PHOTOS BY NADINE KAM / nkam@staradvertiser.comColorful socks sell for about $1 to $1.50 per pair at Seoul's Nam Dae Mun Market.

PHOTOS BY NADINE KAM / nkam@staradvertiser.com

Colorful socks sell for about $1 to $1.50 per pair at Seoul's Nam Dae Mun Market.

While Dongdaemun may be the largest market area in South Korea, Namdaemun Market is the oldest traditional market, launched during the Joseon Dynasty (1392-1910), when the government built and rented out the shops to merchants.

The marketplace now encompasses 10,000 stores that line the streets around Namdaemun, the main southern gate of old Seoul. The scope of the market allows shoppers to comparison shop for the lowest prices on goods, that is if you have the stamina to go backtracking and have the kind of inner GPS that allows you to find your way back to the good deals.

If you read my last post, you know I was searching for shoes because of my size 3 Cinderella feet, which means few adult shoes in the west fit me. Just when I thought I was getting a deal on one pair of shoes I wanted, going from $4,500 won to $2,500 — a close equivalent to $45 and $25 — and striking a deal for three pairs of shoes at $110, I found another vendor selling my shoe for $1,900 won, a little less than $19!

Those who love the art of the deal can go crazy negotiating prices, but sometimes it's so unnecessary. I was buying one pair of socks for $1,000 won, a dollar, when a friend tried to get them for 500 won, or less than 50 cents. The guy was telling us there was no profit margin, and I was like, it's just a dollar. But later on, when I headed to Dongdaemun and found them for 500 won I felt so cheated. But where in the U.S. can you find fun socks for 50 cents? In Japan I didn't hesitate paying $30 for one elaborate pair in a cut-out, lace-up style not seen here at home.

The market's narrow streets are home to a mix of storefronts and street vendors.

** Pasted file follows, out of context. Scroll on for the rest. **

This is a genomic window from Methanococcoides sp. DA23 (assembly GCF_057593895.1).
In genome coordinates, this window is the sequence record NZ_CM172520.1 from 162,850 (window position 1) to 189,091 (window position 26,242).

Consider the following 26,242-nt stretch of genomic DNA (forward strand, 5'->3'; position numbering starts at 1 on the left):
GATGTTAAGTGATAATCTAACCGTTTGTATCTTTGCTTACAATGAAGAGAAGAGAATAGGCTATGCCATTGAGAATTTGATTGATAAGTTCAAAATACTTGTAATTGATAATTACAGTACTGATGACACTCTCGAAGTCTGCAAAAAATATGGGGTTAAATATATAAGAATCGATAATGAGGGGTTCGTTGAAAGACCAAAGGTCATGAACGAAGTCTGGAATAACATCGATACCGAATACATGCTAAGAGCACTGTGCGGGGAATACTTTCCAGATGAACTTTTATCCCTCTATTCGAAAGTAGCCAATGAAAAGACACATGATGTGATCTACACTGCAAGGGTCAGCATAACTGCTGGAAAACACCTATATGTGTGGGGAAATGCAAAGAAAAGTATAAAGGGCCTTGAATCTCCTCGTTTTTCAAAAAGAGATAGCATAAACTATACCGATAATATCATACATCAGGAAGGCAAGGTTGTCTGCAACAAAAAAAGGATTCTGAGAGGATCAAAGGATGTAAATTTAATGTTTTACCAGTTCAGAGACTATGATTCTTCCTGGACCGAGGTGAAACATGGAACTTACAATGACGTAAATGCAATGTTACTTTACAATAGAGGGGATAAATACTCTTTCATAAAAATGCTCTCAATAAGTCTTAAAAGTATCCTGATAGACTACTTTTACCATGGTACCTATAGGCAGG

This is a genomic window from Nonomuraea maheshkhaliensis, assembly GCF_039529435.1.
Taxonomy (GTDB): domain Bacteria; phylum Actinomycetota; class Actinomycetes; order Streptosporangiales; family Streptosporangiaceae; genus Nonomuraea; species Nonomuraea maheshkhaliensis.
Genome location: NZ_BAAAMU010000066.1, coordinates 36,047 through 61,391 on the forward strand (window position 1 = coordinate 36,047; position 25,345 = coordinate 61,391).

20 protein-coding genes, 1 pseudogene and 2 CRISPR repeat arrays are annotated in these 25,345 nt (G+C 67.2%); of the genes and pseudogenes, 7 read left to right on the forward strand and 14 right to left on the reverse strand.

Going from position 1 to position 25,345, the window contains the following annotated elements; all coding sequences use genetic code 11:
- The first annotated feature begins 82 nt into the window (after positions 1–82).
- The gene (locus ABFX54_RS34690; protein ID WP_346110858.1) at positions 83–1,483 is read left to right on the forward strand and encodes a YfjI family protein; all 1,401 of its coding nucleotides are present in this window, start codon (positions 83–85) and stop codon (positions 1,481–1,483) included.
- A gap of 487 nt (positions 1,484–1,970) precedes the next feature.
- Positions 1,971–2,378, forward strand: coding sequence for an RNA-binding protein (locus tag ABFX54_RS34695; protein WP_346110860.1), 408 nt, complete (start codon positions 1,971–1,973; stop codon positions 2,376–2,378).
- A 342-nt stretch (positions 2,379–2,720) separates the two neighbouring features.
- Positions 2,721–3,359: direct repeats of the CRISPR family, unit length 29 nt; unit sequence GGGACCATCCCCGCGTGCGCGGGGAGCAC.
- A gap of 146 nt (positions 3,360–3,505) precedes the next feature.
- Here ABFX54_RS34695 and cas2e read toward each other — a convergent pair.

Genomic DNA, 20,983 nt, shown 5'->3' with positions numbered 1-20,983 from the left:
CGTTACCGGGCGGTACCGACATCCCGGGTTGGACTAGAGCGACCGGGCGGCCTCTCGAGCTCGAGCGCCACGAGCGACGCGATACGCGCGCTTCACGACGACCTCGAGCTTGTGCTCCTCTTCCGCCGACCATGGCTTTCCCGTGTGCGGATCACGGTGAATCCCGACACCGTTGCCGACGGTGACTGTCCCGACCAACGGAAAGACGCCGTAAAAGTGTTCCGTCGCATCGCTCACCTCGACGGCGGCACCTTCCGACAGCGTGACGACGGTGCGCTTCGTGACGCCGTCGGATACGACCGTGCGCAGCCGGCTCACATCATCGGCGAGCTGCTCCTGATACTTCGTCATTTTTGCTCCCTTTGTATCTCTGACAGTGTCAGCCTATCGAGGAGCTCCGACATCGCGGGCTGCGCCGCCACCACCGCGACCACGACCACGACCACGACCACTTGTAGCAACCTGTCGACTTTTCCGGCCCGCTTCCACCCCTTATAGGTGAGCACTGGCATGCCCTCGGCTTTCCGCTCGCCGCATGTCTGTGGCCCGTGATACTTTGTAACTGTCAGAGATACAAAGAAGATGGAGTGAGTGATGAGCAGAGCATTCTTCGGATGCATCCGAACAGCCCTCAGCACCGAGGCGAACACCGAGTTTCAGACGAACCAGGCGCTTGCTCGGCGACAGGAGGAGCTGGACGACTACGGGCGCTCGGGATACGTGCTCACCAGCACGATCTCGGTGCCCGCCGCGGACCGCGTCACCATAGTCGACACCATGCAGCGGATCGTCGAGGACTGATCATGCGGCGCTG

The market's narrow streets are home to a mix of storefronts and street vendors.

Nature Republic has an outpost there, with discount prices on its cosmetics.

Nature Republic has an outpost there, with discount prices on its cosmetics.

The market is home to inexpensive clothing; tech, hair and other accessories; footwear; and Korea's vaunted red ginseng.

The market is home to inexpensive clothing; tech, hair and other accessories; footwear; and Korea's vaunted red ginseng.

I bought a lot of socks, not these though, the cutesy kind.

I bought a lot of socks, not these though, the cutesy kind.

Namdaemun sock3

My shiny silver Korean shoes! I have another pair in black sole with pewter upper.

My shiny silver Korean shoes! I have another pair in black sole with pewter upper.

My over-the-top Korean boot, $45: lace, bling, faux skin, metal, peep-toe. Someone said I should get a more toned down style. I was like, "You don't know me."

My over-the-top Korean boot, $45: lace, bling, faux skin, metal, peep-toe. Someone said I should get a more toned down style. I was like, "You don't know me."

Namdaemun is open day and night, with 24 blocks of shopping. Naturally, the clothing zone is the largest, encompassing 6,000 shops. Other areas focus on electronics, produce, vitamins and there are plenty of restaurants and food vendors around when you need to get a bite to eat.

One of the limitations of shopping is the availability of potties. Signs indicating restrooms here are sometimes decades old, failing to correspond to current tenants. One merchant was kind enough to take me to a building with a restroom, but alas, what I heard as "first" floor was really the fourth floor, and after a steep climb, I found it was one of the ground-set toilets. I was not in the mood for that, so I just carried on, knowing I could not shop much longer because my suitcase wasn't large enough to handle more than four pairs of shoes.

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Nadine Kam is Style Editor and staff restaurant critic at the Honolulu Star-Advertiser; her coverage is in print on Wednesdays and Thursdays. Contact her via email at nkam@staradvertiser.com and follow her on Twitter, Instagram and Rebel Mouse.